Opening Comments September 23 2008

Prices of Treasury coupon securities are posting solid gains in overnight trading and the propensity of the yield curve to steepen which manifested itself yesterday was still evident. The yield on the benchmark 2 year note slipped 8 basis points to 2.04 percent. The yield on the 5 year note dropped 7 basis points to 2.97 percent. The yield on the 10 year note has fallen 3 dropped 5 basis points to 3.78 percent. The yield on the 30 year bond tumbled 4 basis points to 4.39 percent.The 2 year/10 year spread has widened by 3 basis points to 174 basis points. The steepening of the curve is particularly significant as it comes amidst a moment of historic supply in the front end of the market. The heavy schedule of Treasury issuance this week includes a year bill auction of $20 billion and a 2 year note auction for a record $34 billion.

The markets remain fixated on the financial and credit crisis which grips the system. Bloomberg reports that some of the price gains in overnight bond trading stem from fear that the rescue package might unravel.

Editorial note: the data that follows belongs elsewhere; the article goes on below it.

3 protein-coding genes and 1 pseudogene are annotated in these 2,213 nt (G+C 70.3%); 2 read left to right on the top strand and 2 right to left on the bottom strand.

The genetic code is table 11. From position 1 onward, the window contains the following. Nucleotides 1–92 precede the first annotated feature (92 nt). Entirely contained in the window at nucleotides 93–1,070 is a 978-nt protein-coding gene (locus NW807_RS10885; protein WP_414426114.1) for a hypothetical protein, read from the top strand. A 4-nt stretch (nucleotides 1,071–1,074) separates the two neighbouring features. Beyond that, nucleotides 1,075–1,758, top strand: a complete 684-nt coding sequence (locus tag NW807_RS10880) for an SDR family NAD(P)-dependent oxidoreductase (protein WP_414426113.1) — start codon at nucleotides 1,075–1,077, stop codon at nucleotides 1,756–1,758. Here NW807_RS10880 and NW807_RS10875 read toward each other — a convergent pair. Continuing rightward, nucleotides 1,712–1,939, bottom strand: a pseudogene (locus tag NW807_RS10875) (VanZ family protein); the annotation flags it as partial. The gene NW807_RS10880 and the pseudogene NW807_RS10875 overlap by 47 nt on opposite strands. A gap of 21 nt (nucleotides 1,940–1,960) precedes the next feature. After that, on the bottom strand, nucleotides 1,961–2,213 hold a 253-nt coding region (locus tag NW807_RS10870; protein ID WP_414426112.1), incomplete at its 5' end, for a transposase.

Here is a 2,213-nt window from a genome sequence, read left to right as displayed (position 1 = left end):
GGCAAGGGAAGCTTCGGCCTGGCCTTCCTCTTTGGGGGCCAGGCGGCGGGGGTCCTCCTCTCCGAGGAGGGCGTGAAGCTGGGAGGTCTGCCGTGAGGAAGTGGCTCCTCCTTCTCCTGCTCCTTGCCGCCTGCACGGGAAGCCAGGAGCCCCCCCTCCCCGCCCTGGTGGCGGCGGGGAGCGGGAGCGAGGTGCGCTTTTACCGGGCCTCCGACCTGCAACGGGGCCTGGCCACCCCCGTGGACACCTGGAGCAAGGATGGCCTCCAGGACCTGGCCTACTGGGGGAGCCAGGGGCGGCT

The high point of the day will be the testimony before Congress of the Bernanke, Cox and Paulson triumvirate. They will publicly make the case that financial Armageddon will ensue if the package does not pass in some form which closely resembles their original submission.

I am sure that amidst the political posturing of some of the jejune political folks there will be some intelligent questions. I think that the savvier amongst the politicos will focus on the need for oversight and the need for some reasonable method of price discovery.

In other news, the European PMI for services and manufacturing reflect weakness. The service sector PMI increased a tad to 48.2 but remains below 50 and the manufacturing portion slipped to 45.3.

Italy cut its growth forecast to 0.1 percent from 0.5 percent.

The Spanish economy minister sees the first contraction in that country in 15 years.

Overnight Libor has dropped slightly but Libor levels from one week to one year are generally one basis point to three basis points higher at the setting this morning.

Originally published at Across the Curve and reproduced here with the author’s permission.